Rickie Crandell, art

Rickie Crandell creates wire-wrapped jewelry. She’ll bring her work to the annual Art in the Park presented by Kearney Artist Guild on Saturday and Sunday at Harmon Park. Admission to the event is free.

KEARNEY — Even with the threat of COVID-19 and a broken arm, Rickie Crandell plans to attend the 49th annual Art in the Park Festival on Saturday and Sunday at Harmon Park.

“It’s a little hard for me to get around this year since I broke my arm,” she said. “Last year was my first at Kearney’s Art in the Park. I usually try to hit all of the festivals. I already scheduled the one in Kearney before I broke my arm, so I’ll do that one and the one in Hastings, too.”

Crandell, who lives in Inland near Hastings, dabbles in many styles of art. This year she intends to focus on her wire-wrapped jewelry and barn quilts.

“I had a great reception for my work in Kearney,” she said. “There was a decent crowd, they enjoyed it and lots of people walked around the park. It’s a nice layout.”

Presented by the Kearney Area Arts Council, this year’s Art in the Park features 34 artists, 10 a.m.-6 p.m. Saturday and 9 a.m.-5 p.m. Sunday at Harmon Park, 3100 Fifth Ave. Admission to the event is free.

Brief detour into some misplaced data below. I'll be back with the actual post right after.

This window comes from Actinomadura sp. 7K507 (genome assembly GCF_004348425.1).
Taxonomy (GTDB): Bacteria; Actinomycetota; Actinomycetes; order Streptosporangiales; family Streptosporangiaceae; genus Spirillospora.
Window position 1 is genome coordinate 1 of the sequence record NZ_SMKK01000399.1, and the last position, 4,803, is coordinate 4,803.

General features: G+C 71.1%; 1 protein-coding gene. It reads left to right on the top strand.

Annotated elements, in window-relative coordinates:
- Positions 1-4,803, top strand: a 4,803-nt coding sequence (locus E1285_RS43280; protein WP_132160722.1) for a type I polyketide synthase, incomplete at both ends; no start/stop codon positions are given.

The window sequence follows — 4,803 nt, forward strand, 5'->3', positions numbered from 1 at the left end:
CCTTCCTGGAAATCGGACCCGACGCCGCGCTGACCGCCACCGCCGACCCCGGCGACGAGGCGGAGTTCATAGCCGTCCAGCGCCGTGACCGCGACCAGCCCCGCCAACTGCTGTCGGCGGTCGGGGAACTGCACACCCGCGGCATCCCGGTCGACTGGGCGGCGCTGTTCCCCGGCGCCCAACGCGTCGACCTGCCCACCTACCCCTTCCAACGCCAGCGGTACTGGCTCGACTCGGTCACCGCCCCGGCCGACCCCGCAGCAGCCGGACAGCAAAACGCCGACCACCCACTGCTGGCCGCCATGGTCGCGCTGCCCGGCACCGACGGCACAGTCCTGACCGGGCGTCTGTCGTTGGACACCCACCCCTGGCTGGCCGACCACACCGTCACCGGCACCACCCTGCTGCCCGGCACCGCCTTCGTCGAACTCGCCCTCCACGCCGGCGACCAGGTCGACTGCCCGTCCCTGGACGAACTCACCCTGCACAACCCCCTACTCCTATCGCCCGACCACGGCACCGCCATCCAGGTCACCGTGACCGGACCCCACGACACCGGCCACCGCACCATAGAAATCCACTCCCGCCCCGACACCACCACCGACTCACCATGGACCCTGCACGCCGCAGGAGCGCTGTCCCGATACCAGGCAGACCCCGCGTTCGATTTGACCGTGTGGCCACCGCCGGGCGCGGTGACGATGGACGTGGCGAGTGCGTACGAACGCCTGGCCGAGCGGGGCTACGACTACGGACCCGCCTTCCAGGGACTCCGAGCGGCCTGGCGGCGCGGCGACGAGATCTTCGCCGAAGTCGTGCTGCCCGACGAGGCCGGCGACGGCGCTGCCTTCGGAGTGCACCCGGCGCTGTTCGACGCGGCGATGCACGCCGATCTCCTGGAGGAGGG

Crandell acknowledges that most artists enjoy spending their time huddled in a studio instead of in front of a crowd.

“We like to hide in our little corners and do our stuff,” she laughed. “But at something like Art in the Park, people get to see what you do. I’m usually making jewelry while I’m there, although I won’t be doing that this year because of my broken arm.”

Crandell also enjoys networking with other artists.

“You can learn a lot from walking around and seeing other artists,” she noted.

Art in the Park will look a little different this year because of the pandemic. Organizer Dan Garringer expanded the event to two days in hopes of attracting the same number of patrons but spreading out the attendance.

“We’ve had to limit the number of participating artists,” he said in a previous interview. “Typically we have 60-70 artists. This year we have limited it to 40 and I think right now we have about 34 artists. We had a number of artists who committed early in the year. We gave them the opportunity to get refunds on their booth fees if they decided not to attend.”

During a normal year, Crandell already would have participated in several art fairs.

“A lot of the shows have been canceled,” she said. “I know we’ll be spread out more so there’s more area between the artists. Everything is a little different this year.”

As an artist, Crandell likes to challenge herself when it comes to something like creating a barn quilt.

“I like to step outside my box range a little,” she said. “My barn quilts are not like normal barn quilts. If there are way more pieces added to it, then I’m happy. A lot of them are just a quilt block. I will do the entire quilt. Some of the ones I’ll be bringing have a variety of colors and paint techniques.”